Breaking Ground - NXT has been one of the best aspect of the many-headed WWE beast for a few years now, and it has been fun to see it grow from the outside.  The WWE Network series Breaking Ground allows us to see that growth from the inside as we follow a wide array of wrestlers, trainers, and company execs through the past year, in which NXT transformed from WWE's minor league developmental program into a starmaking, compelling wrestling program/brand in its own right.  Even if you know a lot about pro wrestling in general or WWE in particular, this kind of access and insight is rare.  In our house, NXT has long-since eclipsed the main roster WWE shows like Raw and Smackdown to become our wrestling show of choice, and Breaking Ground goes a long way toward explaining how that happened.

Convergence: Shazam - The "let's get out all our toy & make 'em fight" Convergence event mostly left me pretty cold, but a few of the tie-in minis were fun.  Blue Beetle, Booster Gold, and Superboy & the LSH series were fun, but the Shazam book was hands down my favorite, and maybe even my favorite comic all year.  The company line at DC seems to be that the traditional versions Marvel Family won't work within a modern context, hence all that Old Man Billy / Dominatrix Mary / Captain Long-Haired Freddy / Hooded Jerk Billy stuff.  But then you get this book (and it's spiritual predecessor, 2014's Multiversity: Thunderworld Adventures by Grant Morrison & Chris Sprouse), which proves that just because the heroes have a more innocent and childlike sense of justice (because they're, you know, children), it doesn't mean that they can't deal with the monsters (literally, in this case).  Jeff Parker, Evan "Doc" Shaner, and Jordie Bellaire were the perfect creative team for this series (as they were for Dynamite's Flash Gordon book a little while back), and I would love to see them back on these characters on a regular basis.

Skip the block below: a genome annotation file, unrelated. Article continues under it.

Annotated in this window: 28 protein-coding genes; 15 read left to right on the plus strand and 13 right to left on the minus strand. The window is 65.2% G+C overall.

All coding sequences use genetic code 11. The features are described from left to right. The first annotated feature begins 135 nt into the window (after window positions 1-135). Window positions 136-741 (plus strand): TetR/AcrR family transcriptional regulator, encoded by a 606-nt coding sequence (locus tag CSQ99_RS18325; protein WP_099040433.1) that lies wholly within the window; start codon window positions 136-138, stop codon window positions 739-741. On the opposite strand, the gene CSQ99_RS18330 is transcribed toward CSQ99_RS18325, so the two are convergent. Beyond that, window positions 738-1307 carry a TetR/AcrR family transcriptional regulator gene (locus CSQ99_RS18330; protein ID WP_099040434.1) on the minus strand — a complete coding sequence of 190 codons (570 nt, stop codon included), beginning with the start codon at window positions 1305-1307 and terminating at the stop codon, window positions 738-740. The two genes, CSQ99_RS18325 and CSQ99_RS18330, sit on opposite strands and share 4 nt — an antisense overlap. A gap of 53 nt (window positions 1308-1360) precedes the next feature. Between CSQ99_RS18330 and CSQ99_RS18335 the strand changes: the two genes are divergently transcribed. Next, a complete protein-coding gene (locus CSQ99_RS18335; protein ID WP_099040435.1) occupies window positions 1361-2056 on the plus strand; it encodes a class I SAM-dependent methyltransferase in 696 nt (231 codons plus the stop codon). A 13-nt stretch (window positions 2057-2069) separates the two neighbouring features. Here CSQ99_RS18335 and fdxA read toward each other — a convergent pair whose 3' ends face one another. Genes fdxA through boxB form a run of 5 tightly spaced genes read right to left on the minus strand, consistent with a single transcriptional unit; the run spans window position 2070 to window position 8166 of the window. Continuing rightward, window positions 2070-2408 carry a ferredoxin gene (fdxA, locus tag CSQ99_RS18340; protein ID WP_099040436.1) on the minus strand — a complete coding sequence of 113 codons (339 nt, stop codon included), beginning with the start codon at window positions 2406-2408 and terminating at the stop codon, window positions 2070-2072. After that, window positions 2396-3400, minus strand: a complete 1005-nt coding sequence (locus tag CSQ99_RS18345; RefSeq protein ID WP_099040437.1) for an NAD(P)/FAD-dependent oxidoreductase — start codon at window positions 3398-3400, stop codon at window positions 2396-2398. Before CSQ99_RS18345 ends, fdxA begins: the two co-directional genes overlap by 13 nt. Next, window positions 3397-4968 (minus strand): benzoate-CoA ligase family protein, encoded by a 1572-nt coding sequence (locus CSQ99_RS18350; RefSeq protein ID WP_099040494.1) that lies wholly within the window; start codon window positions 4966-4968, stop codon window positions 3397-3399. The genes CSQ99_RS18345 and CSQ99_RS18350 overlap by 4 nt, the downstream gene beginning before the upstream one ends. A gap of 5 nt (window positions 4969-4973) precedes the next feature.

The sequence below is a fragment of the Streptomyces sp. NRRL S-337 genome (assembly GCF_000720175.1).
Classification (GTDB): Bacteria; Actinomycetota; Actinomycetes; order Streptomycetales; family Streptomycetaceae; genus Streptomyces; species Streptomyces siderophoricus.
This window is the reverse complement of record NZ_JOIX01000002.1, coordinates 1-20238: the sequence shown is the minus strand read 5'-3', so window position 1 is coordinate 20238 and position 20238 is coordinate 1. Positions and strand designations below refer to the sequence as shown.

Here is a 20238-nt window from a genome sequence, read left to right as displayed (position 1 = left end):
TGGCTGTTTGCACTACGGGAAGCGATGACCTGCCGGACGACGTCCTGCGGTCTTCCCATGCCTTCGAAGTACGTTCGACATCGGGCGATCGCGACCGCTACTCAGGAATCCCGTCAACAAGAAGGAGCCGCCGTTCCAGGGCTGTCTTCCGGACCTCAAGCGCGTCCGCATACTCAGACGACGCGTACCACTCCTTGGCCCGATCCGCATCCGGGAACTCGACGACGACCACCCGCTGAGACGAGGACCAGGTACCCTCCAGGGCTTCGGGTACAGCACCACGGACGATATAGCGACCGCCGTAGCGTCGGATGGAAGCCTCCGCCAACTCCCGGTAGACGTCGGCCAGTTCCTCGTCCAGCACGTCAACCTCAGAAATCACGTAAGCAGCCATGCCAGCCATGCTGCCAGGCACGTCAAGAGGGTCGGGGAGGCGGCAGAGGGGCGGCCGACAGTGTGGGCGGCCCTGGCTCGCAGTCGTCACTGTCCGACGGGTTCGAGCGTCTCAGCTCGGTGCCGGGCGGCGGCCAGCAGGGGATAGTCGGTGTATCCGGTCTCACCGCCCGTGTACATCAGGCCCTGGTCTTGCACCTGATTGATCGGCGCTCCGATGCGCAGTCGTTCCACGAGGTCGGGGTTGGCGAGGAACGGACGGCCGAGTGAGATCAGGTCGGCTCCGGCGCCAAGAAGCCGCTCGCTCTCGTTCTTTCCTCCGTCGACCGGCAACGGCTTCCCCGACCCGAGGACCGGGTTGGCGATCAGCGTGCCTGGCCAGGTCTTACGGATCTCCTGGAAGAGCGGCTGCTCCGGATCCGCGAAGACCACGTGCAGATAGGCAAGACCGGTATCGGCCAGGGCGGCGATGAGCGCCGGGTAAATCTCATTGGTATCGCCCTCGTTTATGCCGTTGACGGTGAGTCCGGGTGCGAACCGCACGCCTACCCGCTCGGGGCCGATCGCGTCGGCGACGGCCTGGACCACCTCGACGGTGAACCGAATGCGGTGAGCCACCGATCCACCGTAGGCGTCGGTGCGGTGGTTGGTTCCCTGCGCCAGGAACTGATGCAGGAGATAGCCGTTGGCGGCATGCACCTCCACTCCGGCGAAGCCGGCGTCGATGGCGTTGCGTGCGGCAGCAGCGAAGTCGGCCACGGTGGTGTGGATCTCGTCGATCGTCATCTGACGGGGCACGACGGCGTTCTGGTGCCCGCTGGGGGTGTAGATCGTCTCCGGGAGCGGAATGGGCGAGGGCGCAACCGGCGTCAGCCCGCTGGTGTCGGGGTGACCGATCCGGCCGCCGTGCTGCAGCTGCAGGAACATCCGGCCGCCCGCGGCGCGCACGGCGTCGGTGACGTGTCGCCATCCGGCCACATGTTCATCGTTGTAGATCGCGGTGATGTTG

Ex Machina - It's slow, and quiet, and ponderous, and it asks a lot of big questions about how we define life, consciousness, feelings, and life itself.  To say any more than that runs the risk of spoiling it, so I'll leave off there, though I do want to add that I hope Alicia Vikander is treated well as awards season gets underway.

The Flash - Simply put, the best broadcast TV comics-based TV show on the air right now.  The cast is excellent, the characters are well-formed, all of the relationships and interactions are solid, logical, and believable, and for a CW budget, everything looks really good.  But also, we're getting a weekly episodic TV show where things like Earth 2 and Gorilla City are dropped into the plotlines like they're the most natural thing in the world and they totally work.  Pardon me for going all Dr. Pangloss here, but truly we live in the best of all possible worlds.